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For nearly 10 years now, Tim Beyers has published his stock picks on TipRanks.com.

The Globe and Mail

Tim Beyers manages his family's portfolio and writes about stocks at MotleyFool.com. For nearly 10 years now, he has published his stock picks on TipRanks.com. This website recently ranked him ninth-best out of 6,202 financial bloggers, and reports that his average return in the year after recommending a stock is 18.5 per cent.

The Globe and Mail asked Mr. Beyers to shed some light on how he is outperforming his peers.

What's your investment approach?

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I look for companies whose advantages aren't well understood. Let's take Salesforce.com, for example.

When I bought in 2011, there were a lot of investors and short sellers who doubted the company could compete. Yet, a growing community of developers were using its tools to write code and apps in the cloud-computing space.

Salesforce.com was being propelled by the same dynamic that once propelled Microsoft – a move from providing products to providing a platform whose value grew with the number of apps designed for it.

But wasn't the valuation extremely high?

Triple-digit price-to-earnings ratios aren't necessarily doomsday indicators. A lot depends on growth, market positioning and the underlying strength of the business. If you look back at companies that had sky-high valuations, not all were bad investments. Many had big gains for extended periods.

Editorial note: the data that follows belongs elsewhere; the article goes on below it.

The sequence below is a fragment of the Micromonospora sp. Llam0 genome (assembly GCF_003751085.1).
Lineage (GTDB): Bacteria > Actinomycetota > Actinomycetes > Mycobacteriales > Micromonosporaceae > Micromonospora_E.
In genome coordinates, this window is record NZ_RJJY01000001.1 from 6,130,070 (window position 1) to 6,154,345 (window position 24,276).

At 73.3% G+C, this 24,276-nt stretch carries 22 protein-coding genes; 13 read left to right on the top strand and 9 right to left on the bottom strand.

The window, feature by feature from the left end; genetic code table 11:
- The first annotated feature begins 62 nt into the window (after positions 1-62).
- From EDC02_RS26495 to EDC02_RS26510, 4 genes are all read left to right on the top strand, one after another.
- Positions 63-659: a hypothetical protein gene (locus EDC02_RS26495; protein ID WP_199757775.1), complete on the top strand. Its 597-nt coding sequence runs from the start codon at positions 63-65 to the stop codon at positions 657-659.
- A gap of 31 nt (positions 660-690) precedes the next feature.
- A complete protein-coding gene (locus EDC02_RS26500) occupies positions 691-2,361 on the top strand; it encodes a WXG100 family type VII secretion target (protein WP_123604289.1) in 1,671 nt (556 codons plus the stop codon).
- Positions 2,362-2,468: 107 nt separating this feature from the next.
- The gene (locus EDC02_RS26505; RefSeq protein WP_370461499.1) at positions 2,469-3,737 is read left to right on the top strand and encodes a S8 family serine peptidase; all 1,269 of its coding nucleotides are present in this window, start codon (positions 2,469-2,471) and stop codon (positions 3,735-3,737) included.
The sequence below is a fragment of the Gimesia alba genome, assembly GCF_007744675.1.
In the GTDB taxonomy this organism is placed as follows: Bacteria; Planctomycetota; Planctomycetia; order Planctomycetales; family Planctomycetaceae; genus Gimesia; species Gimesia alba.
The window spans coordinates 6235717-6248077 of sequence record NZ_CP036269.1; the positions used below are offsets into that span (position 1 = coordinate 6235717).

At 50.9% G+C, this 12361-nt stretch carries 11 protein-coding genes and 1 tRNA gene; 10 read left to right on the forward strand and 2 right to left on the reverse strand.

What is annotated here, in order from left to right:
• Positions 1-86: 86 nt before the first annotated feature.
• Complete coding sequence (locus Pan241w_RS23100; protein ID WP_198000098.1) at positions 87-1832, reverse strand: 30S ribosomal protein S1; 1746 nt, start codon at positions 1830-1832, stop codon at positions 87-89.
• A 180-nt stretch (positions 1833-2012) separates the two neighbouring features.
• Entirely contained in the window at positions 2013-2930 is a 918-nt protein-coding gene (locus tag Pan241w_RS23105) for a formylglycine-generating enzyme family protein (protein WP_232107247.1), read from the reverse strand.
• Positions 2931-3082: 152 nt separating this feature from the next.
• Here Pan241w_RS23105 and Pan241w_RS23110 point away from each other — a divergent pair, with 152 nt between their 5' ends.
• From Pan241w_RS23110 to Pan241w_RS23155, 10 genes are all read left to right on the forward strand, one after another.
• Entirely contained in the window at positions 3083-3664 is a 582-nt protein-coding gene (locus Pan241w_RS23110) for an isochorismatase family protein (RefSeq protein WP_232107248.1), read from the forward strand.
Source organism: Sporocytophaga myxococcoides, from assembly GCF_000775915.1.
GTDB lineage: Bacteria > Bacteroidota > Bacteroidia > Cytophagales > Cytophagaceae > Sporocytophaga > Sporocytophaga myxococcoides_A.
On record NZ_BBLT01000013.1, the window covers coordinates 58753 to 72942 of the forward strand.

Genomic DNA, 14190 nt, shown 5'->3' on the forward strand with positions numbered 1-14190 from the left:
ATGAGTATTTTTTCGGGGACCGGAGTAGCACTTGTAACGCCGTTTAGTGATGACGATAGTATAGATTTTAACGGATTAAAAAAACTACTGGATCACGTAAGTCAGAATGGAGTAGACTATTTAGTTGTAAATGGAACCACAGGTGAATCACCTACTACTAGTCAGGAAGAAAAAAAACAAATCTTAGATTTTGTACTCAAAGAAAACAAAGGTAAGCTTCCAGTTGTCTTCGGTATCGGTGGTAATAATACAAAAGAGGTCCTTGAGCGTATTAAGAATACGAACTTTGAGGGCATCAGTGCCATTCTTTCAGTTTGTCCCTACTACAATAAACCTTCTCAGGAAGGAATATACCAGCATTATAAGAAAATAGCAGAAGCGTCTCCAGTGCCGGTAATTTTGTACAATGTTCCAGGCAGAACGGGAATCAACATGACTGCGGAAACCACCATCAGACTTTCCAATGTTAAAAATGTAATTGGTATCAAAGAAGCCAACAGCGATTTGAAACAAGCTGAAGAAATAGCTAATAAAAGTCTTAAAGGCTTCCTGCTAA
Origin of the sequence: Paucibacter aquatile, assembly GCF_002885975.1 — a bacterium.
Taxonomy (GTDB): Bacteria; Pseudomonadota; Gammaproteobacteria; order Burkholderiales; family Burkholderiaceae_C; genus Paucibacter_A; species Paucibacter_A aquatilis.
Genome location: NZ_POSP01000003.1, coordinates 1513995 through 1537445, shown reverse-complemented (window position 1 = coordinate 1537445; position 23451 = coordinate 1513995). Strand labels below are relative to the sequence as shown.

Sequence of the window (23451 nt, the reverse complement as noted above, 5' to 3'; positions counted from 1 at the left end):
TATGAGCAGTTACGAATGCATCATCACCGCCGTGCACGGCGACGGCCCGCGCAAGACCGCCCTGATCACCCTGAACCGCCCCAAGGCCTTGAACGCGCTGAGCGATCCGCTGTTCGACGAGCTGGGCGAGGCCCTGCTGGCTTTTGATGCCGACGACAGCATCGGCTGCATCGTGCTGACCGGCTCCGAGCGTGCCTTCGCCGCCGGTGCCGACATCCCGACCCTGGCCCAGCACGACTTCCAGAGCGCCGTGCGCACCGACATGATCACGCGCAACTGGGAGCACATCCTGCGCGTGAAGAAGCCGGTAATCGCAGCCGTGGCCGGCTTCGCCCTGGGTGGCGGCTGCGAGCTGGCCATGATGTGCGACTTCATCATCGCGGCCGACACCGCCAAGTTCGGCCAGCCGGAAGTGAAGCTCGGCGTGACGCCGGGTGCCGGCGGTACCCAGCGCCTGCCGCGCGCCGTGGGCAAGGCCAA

Can you give us a brief history of your investing experience and lessons learned?

My first stock pick, in 1999, was my worst: I bought Amazon.com after Jeff Bezos appeared on the cover of Time magazine. Then I sold at a 70-per-cent loss during the dot-com crash of 2001. Talk about buying on hype and selling too soon.

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I had a 20-bagger [up twentyfold] in Sun Microsystems' stock, which I acquired as a company employee during the dot-com era. I should have taken a closer look at what it was that I was actually holding, and checked the valuation. Alas, I held on and ended up with just a 31-per-cent gain.

In both cases, my research and analysis had been cursory. Now, I no longer make investing decisions without a lot of due diligence. Once I decide to buy, I wait. And do another round of analysis to make sure I really mean to buy.

If my level of conviction is high, I will go for a big position, about 7 to 10 per cent of the portfolio. If less certain, I'll stay under 2 per cent.

Aren't such big positions risky?

… If I have to commit 10 per cent of the portfolio – yeah, I'll do my homework.

What are your top positions now?

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The top seven holdings, in order of size, are: cash, Apple, Netflix, Alphabet, Disney, Chipotle and Taiwan Semiconductor. Most have grown significantly over time, and I reinvest the dividends.

What advice do you have for beginning investors?

Start with Peter Lynch's book, One Up on Wall Street, and then look for businesses you'd feel comfortable following. Learn the basic financials of each. Read the earnings releases every quarter and digest what's driving the stock.

If you get to know the business, you might arrive at a good idea as to whether management can give analysts and customers what they're looking for.

Then hold for the long term to earn ample rewards.

This interview has been edited and condensed.

Want to be in Me and My Money? Contact Larry MacDonald at mccolumn@yahoo.com.

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